Clintwood, Virginia

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Clintwood, Virginia
Town
Official seal of Clintwood, Virginia
Seal
Motto: "The county seat of Virginia's baby"[1]
Location of Clintwood, Virginia
Location of Clintwood, Virginia
Coordinates: 37°9′0″N 82°27′24″W / 37.15000°N 82.45667°W / 37.15000; -82.45667Coordinates: 37°9′0″N 82°27′24″W / 37.15000°N 82.45667°W / 37.15000; -82.45667
Country United States
State Virginia
County Dickenson
Area
 • Total 1.9 sq mi (4.9 km2)
 • Land 1.9 sq mi (4.9 km2)
 • Water 0.0 sq mi (0.0 km2)
Elevation 1,755 ft (535 m)
Population (2010)
 • Total 1,414
 • Density 745/sq mi (287.6/km2)
Time zone Eastern (EST) (UTC-5)
 • Summer (DST) EDT (UTC-4)
ZIP code 24228
Area code(s) 276
FIPS code 51-17552[2]
GNIS feature ID 1498468[3]
Website www.townofclintwood.com

Clintwood is a town in Dickenson County, Virginia, United States. The population was 1,414 at the 2010 census,[4] with an estimated population of 1,343 in 2014.[5] It is the county seat of Dickenson County.[6]

Although originally called "Holly Creek" after a small stream that runs through the town, it was later named "Clintwood" after Major Henry Clinton Wood, a Confederate officer in the 37th Virginia Infantry Regiment.[7]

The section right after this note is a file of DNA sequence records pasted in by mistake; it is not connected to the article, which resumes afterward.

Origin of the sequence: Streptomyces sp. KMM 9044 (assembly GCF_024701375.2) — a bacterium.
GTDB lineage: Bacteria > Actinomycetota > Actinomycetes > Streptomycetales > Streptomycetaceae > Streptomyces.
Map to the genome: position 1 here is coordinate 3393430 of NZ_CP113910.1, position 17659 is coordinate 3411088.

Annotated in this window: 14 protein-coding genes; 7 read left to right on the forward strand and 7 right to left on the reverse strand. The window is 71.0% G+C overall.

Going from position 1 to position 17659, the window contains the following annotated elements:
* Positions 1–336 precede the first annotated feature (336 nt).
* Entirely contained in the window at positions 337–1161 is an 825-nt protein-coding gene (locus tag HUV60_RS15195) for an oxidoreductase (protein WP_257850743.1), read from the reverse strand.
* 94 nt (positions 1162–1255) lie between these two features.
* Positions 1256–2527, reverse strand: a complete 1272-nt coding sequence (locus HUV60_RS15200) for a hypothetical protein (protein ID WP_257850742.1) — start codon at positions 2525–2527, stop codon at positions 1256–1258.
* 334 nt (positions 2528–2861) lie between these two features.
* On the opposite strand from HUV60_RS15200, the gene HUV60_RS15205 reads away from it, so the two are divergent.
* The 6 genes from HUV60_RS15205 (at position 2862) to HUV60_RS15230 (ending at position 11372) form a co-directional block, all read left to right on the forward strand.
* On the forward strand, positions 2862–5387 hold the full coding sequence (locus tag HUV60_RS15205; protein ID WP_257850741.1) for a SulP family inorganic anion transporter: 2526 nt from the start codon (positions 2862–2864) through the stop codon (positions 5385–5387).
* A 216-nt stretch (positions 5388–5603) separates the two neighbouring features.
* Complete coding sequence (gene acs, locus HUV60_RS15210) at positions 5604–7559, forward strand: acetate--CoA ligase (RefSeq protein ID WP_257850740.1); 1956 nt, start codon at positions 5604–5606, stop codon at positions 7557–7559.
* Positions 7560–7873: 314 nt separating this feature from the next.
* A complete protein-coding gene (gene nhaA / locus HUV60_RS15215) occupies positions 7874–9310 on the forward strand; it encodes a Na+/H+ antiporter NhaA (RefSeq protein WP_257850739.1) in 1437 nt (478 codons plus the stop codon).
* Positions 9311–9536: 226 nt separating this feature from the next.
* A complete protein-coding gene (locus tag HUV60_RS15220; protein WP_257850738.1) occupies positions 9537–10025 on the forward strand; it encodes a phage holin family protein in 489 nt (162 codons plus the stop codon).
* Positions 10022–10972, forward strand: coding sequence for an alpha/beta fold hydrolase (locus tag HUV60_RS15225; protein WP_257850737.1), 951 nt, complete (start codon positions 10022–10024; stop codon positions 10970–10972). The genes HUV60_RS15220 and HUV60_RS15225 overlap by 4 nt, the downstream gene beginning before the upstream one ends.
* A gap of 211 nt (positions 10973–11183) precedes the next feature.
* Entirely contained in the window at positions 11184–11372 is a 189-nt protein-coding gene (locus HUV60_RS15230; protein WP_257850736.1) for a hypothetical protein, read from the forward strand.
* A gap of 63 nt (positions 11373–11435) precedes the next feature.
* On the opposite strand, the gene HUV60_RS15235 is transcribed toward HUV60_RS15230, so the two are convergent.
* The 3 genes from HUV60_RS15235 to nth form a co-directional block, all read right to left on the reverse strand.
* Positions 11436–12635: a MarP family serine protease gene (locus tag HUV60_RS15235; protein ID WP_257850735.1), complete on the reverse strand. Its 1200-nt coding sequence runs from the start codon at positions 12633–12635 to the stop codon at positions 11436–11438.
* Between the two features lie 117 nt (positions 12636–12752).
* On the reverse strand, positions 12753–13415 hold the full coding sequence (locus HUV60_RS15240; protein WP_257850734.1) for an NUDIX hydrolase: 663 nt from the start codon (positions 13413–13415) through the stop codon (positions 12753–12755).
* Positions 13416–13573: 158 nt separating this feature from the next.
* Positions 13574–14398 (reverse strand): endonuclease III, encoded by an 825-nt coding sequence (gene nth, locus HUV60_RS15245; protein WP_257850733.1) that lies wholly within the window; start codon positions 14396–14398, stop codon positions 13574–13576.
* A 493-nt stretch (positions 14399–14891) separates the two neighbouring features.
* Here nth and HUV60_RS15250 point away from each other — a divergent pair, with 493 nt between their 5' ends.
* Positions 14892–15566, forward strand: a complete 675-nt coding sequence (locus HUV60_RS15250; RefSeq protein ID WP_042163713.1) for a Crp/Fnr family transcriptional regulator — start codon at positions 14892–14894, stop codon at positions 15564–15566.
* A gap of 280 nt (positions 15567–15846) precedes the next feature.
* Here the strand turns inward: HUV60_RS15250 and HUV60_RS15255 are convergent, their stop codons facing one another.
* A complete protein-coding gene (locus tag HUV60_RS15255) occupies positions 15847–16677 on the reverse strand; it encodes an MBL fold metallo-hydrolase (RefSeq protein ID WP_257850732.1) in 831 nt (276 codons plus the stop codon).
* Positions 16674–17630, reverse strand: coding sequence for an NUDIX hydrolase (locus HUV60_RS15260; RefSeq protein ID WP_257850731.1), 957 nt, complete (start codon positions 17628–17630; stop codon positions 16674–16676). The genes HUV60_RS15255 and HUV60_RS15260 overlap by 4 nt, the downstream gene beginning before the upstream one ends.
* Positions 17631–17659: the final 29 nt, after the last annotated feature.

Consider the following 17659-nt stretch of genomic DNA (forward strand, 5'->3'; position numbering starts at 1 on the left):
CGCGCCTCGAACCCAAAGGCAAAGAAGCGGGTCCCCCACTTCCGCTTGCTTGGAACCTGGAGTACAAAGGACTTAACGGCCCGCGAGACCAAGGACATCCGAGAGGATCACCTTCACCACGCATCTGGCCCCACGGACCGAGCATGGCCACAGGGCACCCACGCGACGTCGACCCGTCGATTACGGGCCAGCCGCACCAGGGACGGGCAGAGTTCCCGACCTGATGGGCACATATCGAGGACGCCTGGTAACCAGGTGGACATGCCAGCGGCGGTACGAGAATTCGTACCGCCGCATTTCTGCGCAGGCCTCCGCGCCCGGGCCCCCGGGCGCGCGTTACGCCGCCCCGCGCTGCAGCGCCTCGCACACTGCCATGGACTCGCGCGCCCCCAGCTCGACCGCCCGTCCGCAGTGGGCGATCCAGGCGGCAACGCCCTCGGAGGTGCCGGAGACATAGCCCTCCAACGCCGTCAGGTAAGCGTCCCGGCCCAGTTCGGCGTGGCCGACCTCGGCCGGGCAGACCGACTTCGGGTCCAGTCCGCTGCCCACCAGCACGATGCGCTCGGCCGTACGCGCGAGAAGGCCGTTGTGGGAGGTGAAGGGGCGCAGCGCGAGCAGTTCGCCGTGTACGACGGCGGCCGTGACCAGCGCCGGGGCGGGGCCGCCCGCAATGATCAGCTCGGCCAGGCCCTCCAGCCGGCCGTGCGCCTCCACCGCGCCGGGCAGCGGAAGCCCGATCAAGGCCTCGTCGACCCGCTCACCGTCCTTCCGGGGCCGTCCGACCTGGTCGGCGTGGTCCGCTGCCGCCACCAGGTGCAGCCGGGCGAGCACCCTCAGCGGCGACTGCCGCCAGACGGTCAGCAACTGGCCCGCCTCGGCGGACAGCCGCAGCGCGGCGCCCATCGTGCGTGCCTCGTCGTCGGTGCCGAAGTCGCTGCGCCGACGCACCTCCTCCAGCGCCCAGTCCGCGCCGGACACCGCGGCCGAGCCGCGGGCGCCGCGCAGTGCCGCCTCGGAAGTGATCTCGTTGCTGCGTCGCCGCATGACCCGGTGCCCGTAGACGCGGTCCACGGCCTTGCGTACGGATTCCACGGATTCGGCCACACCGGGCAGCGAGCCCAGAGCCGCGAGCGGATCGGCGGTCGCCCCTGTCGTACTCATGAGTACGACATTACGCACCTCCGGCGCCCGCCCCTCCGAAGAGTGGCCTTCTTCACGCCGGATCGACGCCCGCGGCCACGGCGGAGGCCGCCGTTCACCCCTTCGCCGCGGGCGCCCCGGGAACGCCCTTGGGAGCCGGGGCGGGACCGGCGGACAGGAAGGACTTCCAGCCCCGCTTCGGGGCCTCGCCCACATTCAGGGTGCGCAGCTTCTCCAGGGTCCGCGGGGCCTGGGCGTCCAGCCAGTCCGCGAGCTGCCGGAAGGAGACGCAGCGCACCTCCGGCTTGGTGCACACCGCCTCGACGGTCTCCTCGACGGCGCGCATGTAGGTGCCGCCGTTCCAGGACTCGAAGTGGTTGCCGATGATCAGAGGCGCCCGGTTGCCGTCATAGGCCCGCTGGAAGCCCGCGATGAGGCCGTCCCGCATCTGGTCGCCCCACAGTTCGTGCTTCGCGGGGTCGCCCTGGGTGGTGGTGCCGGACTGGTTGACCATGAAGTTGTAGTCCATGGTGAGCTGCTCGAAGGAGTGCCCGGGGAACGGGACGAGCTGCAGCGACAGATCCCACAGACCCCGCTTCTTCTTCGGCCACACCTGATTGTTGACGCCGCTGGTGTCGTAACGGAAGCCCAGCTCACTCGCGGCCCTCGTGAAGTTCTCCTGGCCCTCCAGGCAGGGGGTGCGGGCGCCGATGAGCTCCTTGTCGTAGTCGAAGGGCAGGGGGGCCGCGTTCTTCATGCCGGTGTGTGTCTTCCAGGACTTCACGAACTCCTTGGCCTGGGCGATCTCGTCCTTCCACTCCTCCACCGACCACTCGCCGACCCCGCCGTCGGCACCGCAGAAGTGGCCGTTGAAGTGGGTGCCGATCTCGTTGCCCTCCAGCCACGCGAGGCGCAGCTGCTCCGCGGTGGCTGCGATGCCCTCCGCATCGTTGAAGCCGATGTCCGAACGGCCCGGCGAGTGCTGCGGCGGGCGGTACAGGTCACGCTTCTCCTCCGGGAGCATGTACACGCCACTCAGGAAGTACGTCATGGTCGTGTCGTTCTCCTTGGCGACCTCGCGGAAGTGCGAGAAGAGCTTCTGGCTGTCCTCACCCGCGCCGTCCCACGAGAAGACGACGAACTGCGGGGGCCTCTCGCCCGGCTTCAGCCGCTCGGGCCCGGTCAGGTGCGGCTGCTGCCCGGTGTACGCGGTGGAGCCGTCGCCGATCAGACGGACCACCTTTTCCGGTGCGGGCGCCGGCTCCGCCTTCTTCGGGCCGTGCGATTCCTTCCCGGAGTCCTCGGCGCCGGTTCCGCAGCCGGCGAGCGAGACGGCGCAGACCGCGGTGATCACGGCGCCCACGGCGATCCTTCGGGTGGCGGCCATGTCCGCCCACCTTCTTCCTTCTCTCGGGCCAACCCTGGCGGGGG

Geography[edit]

Clintwood is located in northwestern Dickenson County at 37°9′0″N 82°27′24″W / 37.15000°N 82.45667°W / 37.15000; -82.45667 (37.150054, −82.456698).[8] Virginia State Route 83 passes through the town, leading east 11 miles (18 km) to Clinchco and west 9 miles (14 km) to Pound.

According to the United States Census Bureau, Clintwood has a total area of 1.9 square miles (4.9 km2), all of it land.[4]

Area attractions[edit]

  • Jettie Baker Center
  • Ralph Stanley Museum
  • John W. Flanagan Dam and Reservoir (11 miles (18 km) northeast)
  • Bear Pen Recreation area
  • Historical Society
  • Cranes Nest River and camping/recreation area
  • Birch Knob Tower (10 miles (16 km) north)
  • Jefferson National Forest
  • Dickenson County Courthouse
  • Dickenson County Art Center & Gallery
  • Lower Twin Campground
  • Pound River Campground (5 miles (8 km) northeast)
  • Mountain Music Festival
  • Dickenson County Chamber of Commerce
  • Dickenson County Visitor's Center & Dr. Phipps Museum